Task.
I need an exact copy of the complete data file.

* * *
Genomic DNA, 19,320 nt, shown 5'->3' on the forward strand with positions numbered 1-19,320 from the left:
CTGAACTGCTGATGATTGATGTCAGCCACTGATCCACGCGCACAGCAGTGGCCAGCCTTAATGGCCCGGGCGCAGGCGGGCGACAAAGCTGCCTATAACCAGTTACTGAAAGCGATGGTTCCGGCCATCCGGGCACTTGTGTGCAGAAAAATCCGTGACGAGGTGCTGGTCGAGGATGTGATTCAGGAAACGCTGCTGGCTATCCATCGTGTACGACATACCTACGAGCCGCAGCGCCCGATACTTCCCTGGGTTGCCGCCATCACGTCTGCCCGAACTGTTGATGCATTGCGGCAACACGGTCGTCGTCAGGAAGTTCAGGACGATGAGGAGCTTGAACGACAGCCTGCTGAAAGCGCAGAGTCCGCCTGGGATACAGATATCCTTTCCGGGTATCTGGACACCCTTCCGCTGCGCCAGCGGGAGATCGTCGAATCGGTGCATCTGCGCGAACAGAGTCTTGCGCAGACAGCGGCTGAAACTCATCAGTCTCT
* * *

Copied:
Genomic DNA, 19,320 nt, shown 5'->3' on the forward strand with positions numbered 1-19,320 from the left:
CTGAACTGCTGATGATTGATGTCAGCCACTGATCCACGCGCACAGCAGTGGCCAGCCTTAATGGCCCGGGCGCAGGCGGGCGACAAAGCTGCCTATAACCAGTTACTGAAAGCGATGGTTCCGGCCATCCGGGCACTTGTGTGCAGAAAAATCCGTGACGAGGTGCTGGTCGAGGATGTGATTCAGGAAACGCTGCTGGCTATCCATCGTGTACGACATACCTACGAGCCGCAGCGCCCGATACTTCCCTGGGTTGCCGCCATCACGTCTGCCCGAACTGTTGATGCATTGCGGCAACACGGTCGTCGTCAGGAAGTTCAGGACGATGAGGAGCTTGAACGACAGCCTGCTGAAAGCGCAGAGTCCGCCTGGGATACAGATATCCTTTCCGGGTATCTGGACACCCTTCCGCTGCGCCAGCGGGAGATCGTCGAATCGGTGCATCTGCGCGAACAGAGTCTTGCGCAGACAGCGGCTGAAACTCATCAGTCTCT